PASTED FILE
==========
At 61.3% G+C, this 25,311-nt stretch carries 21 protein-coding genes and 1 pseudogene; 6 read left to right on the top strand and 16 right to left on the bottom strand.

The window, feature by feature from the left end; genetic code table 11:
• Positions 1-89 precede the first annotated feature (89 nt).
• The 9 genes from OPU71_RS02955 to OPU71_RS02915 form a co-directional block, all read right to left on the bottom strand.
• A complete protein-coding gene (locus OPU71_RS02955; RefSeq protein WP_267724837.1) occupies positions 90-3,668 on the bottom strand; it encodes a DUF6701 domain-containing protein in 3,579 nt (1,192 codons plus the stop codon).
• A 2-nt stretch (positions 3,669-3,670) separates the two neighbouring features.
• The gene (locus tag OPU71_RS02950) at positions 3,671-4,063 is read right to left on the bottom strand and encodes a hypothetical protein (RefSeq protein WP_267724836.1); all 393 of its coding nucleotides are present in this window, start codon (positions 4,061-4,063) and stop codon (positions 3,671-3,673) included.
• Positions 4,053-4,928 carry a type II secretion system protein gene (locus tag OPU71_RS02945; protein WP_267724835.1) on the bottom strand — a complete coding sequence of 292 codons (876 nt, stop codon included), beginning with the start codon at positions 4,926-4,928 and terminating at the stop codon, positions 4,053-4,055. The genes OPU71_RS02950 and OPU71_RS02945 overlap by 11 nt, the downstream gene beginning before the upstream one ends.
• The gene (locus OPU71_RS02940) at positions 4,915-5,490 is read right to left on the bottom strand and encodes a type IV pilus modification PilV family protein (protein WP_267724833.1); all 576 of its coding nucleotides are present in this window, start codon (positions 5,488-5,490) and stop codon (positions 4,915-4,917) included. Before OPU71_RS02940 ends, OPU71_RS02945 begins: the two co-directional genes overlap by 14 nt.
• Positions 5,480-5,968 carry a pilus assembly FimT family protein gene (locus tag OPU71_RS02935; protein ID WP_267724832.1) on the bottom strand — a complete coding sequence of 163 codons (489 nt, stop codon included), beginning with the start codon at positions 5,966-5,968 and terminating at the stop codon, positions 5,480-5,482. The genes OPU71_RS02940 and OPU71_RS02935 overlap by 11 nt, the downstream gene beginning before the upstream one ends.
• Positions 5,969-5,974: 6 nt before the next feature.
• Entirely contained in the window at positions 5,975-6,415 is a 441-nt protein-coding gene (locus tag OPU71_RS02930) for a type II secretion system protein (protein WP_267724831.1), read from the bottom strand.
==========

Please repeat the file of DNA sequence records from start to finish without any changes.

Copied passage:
At 61.3% G+C, this 25,311-nt stretch carries 21 protein-coding genes and 1 pseudogene; 6 read left to right on the top strand and 16 right to left on the bottom strand.

The window, feature by feature from the left end; genetic code table 11:
• Positions 1-89 precede the first annotated feature (89 nt).
• The 9 genes from OPU71_RS02955 to OPU71_RS02915 form a co-directional block, all read right to left on the bottom strand.
• A complete protein-coding gene (locus OPU71_RS02955; RefSeq protein WP_267724837.1) occupies positions 90-3,668 on the bottom strand; it encodes a DUF6701 domain-containing protein in 3,579 nt (1,192 codons plus the stop codon).
• A 2-nt stretch (positions 3,669-3,670) separates the two neighbouring features.
• The gene (locus tag OPU71_RS02950) at positions 3,671-4,063 is read right to left on the bottom strand and encodes a hypothetical protein (RefSeq protein WP_267724836.1); all 393 of its coding nucleotides are present in this window, start codon (positions 4,061-4,063) and stop codon (positions 3,671-3,673) included.
• Positions 4,053-4,928 carry a type II secretion system protein gene (locus tag OPU71_RS02945; protein WP_267724835.1) on the bottom strand — a complete coding sequence of 292 codons (876 nt, stop codon included), beginning with the start codon at positions 4,926-4,928 and terminating at the stop codon, positions 4,053-4,055. The genes OPU71_RS02950 and OPU71_RS02945 overlap by 11 nt, the downstream gene beginning before the upstream one ends.
• The gene (locus OPU71_RS02940) at positions 4,915-5,490 is read right to left on the bottom strand and encodes a type IV pilus modification PilV family protein (protein WP_267724833.1); all 576 of its coding nucleotides are present in this window, start codon (positions 5,488-5,490) and stop codon (positions 4,915-4,917) included. Before OPU71_RS02940 ends, OPU71_RS02945 begins: the two co-directional genes overlap by 14 nt.
• Positions 5,480-5,968 carry a pilus assembly FimT family protein gene (locus tag OPU71_RS02935; protein ID WP_267724832.1) on the bottom strand — a complete coding sequence of 163 codons (489 nt, stop codon included), beginning with the start codon at positions 5,966-5,968 and terminating at the stop codon, positions 5,480-5,482. The genes OPU71_RS02940 and OPU71_RS02935 overlap by 11 nt, the downstream gene beginning before the upstream one ends.
• Positions 5,969-5,974: 6 nt before the next feature.
• Entirely contained in the window at positions 5,975-6,415 is a 441-nt protein-coding gene (locus tag OPU71_RS02930) for a type II secretion system protein (protein WP_267724831.1), read from the bottom strand.